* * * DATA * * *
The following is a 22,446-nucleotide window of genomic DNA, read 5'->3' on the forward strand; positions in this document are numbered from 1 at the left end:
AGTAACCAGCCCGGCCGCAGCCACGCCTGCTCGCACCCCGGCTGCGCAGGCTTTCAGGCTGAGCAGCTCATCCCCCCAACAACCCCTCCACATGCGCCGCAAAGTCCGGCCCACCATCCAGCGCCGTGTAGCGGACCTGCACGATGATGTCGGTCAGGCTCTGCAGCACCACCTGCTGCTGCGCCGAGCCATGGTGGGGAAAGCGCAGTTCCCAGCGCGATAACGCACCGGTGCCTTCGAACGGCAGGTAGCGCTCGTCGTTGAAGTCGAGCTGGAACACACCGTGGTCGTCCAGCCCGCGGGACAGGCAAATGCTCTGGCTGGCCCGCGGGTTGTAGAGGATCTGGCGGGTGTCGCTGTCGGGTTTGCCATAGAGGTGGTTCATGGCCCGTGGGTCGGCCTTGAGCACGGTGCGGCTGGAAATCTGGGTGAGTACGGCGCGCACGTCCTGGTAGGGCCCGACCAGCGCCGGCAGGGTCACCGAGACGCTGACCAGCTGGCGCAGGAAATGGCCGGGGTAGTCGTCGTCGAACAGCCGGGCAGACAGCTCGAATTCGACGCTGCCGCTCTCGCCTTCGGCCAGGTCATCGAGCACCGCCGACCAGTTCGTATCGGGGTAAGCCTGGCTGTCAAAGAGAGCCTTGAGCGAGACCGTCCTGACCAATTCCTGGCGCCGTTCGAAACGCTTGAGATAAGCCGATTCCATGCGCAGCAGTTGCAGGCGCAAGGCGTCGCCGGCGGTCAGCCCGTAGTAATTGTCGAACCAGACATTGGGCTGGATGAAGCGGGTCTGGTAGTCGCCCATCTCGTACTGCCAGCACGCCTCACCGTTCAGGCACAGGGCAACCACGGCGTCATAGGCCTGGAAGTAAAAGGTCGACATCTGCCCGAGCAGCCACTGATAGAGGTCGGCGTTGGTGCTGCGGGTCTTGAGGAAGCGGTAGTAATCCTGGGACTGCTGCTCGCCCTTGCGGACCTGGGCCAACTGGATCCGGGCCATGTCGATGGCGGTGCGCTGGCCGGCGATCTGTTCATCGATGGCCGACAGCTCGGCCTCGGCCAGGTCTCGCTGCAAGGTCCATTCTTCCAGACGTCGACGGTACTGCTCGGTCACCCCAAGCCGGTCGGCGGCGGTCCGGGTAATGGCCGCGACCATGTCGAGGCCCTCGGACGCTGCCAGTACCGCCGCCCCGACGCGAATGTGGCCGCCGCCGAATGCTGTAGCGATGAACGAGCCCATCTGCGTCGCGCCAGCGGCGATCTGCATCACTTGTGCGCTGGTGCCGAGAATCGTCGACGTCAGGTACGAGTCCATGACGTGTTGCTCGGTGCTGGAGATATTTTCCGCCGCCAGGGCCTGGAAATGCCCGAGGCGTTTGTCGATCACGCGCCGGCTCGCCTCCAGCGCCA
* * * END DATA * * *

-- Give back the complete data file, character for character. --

The following is a 22,446-nucleotide window of genomic DNA, read 5'->3' on the forward strand; positions in this document are numbered from 1 at the left end:
AGTAACCAGCCCGGCCGCAGCCACGCCTGCTCGCACCCCGGCTGCGCAGGCTTTCAGGCTGAGCAGCTCATCCCCCCAACAACCCCTCCACATGCGCCGCAAAGTCCGGCCCACCATCCAGCGCCGTGTAGCGGACCTGCACGATGATGTCGGTCAGGCTCTGCAGCACCACCTGCTGCTGCGCCGAGCCATGGTGGGGAAAGCGCAGTTCCCAGCGCGATAACGCACCGGTGCCTTCGAACGGCAGGTAGCGCTCGTCGTTGAAGTCGAGCTGGAACACACCGTGGTCGTCCAGCCCGCGGGACAGGCAAATGCTCTGGCTGGCCCGCGGGTTGTAGAGGATCTGGCGGGTGTCGCTGTCGGGTTTGCCATAGAGGTGGTTCATGGCCCGTGGGTCGGCCTTGAGCACGGTGCGGCTGGAAATCTGGGTGAGTACGGCGCGCACGTCCTGGTAGGGCCCGACCAGCGCCGGCAGGGTCACCGAGACGCTGACCAGCTGGCGCAGGAAATGGCCGGGGTAGTCGTCGTCGAACAGCCGGGCAGACAGCTCGAATTCGACGCTGCCGCTCTCGCCTTCGGCCAGGTCATCGAGCACCGCCGACCAGTTCGTATCGGGGTAAGCCTGGCTGTCAAAGAGAGCCTTGAGCGAGACCGTCCTGACCAATTCCTGGCGCCGTTCGAAACGCTTGAGATAAGCCGATTCCATGCGCAGCAGTTGCAGGCGCAAGGCGTCGCCGGCGGTCAGCCCGTAGTAATTGTCGAACCAGACATTGGGCTGGATGAAGCGGGTCTGGTAGTCGCCCATCTCGTACTGCCAGCACGCCTCACCGTTCAGGCACAGGGCAACCACGGCGTCATAGGCCTGGAAGTAAAAGGTCGACATCTGCCCGAGCAGCCACTGATAGAGGTCGGCGTTGGTGCTGCGGGTCTTGAGGAAGCGGTAGTAATCCTGGGACTGCTGCTCGCCCTTGCGGACCTGGGCCAACTGGATCCGGGCCATGTCGATGGCGGTGCGCTGGCCGGCGATCTGTTCATCGATGGCCGACAGCTCGGCCTCGGCCAGGTCTCGCTGCAAGGTCCATTCTTCCAGACGTCGACGGTACTGCTCGGTCACCCCAAGCCGGTCGGCGGCGGTCCGGGTAATGGCCGCGACCATGTCGAGGCCCTCGGACGCTGCCAGTACCGCCGCCCCGACGCGAATGTGGCCGCCGCCGAATGCTGTAGCGATGAACGAGCCCATCTGCGTCGCGCCAGCGGCGATCTGCATCACTTGTGCGCTGGTGCCGAGAATCGTCGACGTCAGGTACGAGTCCATGACGTGTTGCTCGGTGCTGGAGATATTTTCCGCCGCCAGGGCCTGGAAATGCCCGAGGCGTTTGTCGATCACGCGCCGGCTCGCCTCCAGCGCCA